Seattle Seahawks fans, here’s your chance to meet Taima the Hawk, the official Seahawk of the team.
Bird-related activities at the “Birds at the Burke” event on Oct. 8 include a 10:30 a.m. to 2:30 p.m. window of opportunity to have your photograph taken with Taima.
But just for the record, there are no seahawks, or even sea hawks. And Taima is not an osprey, either. She is a captive-bred augur hawk, a species that does not live in Seahawk territory, or in any state in which the ‘Hawks play, but in arid mountain regions of Africa.
Birds at the Burke runs from 10 a.m. to 4 p.m., allowing plenty of time for a photograph, two other scheduled events, and having a hands-on moment with beautiful wings from the Burke’s spread-wing collection, the largest collection of its kind in the world.
It’s a chance to learn about hummingbird migration; become acquainted with neighborhood birds through hundreds of bird specimens, nests and eggs; see remarkable California condor specimens; learn about marbled murrelets and their conservation needs; and examine extinct bird specimens.
The birds, nests and eggs theme reminded me of two books on my shelves that I have protected from leaving the house during rare moments of triaging.
Maryjo Koch’s beautiful watercolors and handwritten text in “Bird Egg Feather Nest” combine for a wonderful presentation, and much can be shared with young readers. Three authors/photographers collaborated to create “Egg &Nest,” a more traditional science-oriented presentation.
It’s rare to find a nest with eggs (don’t touch, move away: your presence is already freaking out mama), so “Egg &Nest” is the best source for large color photographs of bird eggs. Eggs of the red-wing blackbird are the stars of several pages, eggs that appear to be the result of an artistic calligrapher’s work.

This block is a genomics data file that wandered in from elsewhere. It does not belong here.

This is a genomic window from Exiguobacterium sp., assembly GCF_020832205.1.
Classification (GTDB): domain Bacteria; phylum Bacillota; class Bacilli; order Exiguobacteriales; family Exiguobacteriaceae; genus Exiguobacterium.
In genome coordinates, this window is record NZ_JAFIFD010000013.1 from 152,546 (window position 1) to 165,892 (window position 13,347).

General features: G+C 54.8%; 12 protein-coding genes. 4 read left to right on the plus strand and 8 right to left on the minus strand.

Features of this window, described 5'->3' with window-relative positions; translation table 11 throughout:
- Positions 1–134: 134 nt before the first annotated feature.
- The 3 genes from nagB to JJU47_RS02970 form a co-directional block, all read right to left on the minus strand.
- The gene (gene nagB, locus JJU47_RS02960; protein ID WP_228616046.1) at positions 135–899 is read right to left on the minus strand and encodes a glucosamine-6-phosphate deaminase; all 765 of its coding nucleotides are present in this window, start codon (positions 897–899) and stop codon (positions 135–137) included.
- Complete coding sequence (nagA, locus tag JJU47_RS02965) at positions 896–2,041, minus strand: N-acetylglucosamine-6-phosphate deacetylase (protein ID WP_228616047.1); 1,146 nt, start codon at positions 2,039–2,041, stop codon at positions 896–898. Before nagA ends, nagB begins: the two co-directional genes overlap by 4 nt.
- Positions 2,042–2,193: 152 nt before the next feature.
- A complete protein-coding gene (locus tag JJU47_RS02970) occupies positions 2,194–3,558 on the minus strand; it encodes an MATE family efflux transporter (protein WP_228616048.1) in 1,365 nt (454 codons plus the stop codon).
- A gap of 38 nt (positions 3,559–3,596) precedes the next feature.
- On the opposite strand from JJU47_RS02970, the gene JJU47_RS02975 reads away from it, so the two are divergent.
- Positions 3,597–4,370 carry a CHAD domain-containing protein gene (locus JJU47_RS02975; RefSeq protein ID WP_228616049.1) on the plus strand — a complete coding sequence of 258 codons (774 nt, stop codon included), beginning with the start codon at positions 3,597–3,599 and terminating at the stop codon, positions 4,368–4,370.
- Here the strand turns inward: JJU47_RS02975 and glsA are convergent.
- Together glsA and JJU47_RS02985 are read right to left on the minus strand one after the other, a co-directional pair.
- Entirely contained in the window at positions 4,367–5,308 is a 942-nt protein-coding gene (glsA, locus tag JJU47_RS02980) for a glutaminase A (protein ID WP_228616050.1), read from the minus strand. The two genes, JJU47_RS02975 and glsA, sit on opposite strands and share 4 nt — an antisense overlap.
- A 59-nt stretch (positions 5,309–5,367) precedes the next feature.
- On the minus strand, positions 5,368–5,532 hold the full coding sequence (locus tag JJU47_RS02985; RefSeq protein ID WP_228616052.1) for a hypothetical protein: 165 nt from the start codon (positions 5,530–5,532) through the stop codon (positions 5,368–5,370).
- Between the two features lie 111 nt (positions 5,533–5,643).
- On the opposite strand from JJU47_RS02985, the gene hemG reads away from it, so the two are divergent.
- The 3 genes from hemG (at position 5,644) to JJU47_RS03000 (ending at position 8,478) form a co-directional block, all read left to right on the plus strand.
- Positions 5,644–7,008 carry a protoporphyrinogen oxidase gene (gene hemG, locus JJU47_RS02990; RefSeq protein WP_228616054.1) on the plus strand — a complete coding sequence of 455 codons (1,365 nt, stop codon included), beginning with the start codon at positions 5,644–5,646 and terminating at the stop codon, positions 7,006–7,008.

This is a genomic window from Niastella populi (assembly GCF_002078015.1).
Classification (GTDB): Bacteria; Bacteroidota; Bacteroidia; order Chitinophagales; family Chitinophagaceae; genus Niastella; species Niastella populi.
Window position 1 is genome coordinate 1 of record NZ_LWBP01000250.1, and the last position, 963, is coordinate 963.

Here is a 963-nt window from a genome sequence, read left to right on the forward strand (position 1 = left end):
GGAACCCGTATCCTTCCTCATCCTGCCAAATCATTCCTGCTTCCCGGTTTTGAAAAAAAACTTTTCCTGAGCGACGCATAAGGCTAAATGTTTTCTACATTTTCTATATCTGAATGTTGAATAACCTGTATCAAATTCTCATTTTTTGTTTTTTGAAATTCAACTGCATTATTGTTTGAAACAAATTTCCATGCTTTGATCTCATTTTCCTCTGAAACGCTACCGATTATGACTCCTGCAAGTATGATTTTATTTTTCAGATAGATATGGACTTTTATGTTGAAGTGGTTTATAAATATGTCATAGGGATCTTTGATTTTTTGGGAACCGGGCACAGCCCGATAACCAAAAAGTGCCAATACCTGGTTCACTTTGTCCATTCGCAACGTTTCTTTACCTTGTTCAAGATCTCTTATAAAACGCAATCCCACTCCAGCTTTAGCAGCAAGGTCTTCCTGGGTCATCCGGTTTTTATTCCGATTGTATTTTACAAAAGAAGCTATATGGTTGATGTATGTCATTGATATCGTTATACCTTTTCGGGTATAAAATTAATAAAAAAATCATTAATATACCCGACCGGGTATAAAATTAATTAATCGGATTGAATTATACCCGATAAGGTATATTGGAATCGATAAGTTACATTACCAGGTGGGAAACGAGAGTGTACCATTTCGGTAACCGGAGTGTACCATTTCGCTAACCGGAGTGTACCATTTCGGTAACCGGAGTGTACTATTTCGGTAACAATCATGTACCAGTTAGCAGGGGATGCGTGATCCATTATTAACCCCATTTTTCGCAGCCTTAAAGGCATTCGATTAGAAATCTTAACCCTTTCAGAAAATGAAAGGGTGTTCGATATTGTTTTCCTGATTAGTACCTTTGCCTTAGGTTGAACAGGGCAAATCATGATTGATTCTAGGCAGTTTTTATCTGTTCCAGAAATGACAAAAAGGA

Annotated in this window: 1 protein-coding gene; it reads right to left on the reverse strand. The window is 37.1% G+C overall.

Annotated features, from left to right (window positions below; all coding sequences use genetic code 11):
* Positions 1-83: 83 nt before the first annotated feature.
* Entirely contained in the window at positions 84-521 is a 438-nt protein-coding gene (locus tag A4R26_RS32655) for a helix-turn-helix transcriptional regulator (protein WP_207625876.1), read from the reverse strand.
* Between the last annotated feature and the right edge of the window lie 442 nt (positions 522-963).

But the scrawls, lines, dots and colors are caused by pigments that are secreted by the female before she lays an egg. That, combined with the shell color, makes each bird egg as different as a human fingerprint, according to researchers.
Different species have different nest styles. Some birds simply lay eggs on the ground, or high on a more-or-less level shelf on a cliff. Others follow complicated designs with specific materials, some so involved that we can marvel about how a beak and two feet can finish the task.
A barn swallow creates a bowl of mud pellets and grass lined with feathers; both sexes may make 1,000 trips to complete the construction. An oriole weaves a nest that hangs like a Christmas stocking, sometimes incorporating human-made materials.
A kingfisher excavates a tunnel in a bank; other birds might place their nests on artificial objects, such as a bridge, a pile of ropes, under a roof overhang of a home or barn, or high up in a snag.
The Birds at the Burke event is a chance to see the birds, eggs and nests at a distance usually reserved for ornithologists.
Also on the Birds at the Burke schedule, experienced birders from Puget Sound Bird Observatory and Seattle Audubon Society will offer tips on finding and identifying birds.
Author and photographer Paul Bannick will discuss the genesis of his new book, “OWL: A Year in the Lives of North American Owls.” He’ll have photographs and videos, and talk about owls as well as how he found his owls and tailored a narrative to complement the photographs.
Bannick speaks at 11 a.m. and 1:30 p.m. Bird Jeopardy will start at noon and 2:30 p.m. to test your birding knowledge.
Burke Museum is the oldest public museum in Washington. It is located on the University of Washington campus, at the corner of NE 45th Street and 17th Avenue NE. Hours are 10 a.m. to 5 p.m. daily, and until 8 p.m. on first Thursdays.
The Birds at the Burke event comes with the admission price of $10 general, $8 senior, $7.50 student/youth. Admission is free to children 4 and under. UW parking fees are $3 an hour on weekdays, $5 flat rate until noon on Saturdays, free Saturday afternoons and Sundays.
For more information, call 206-543-5590.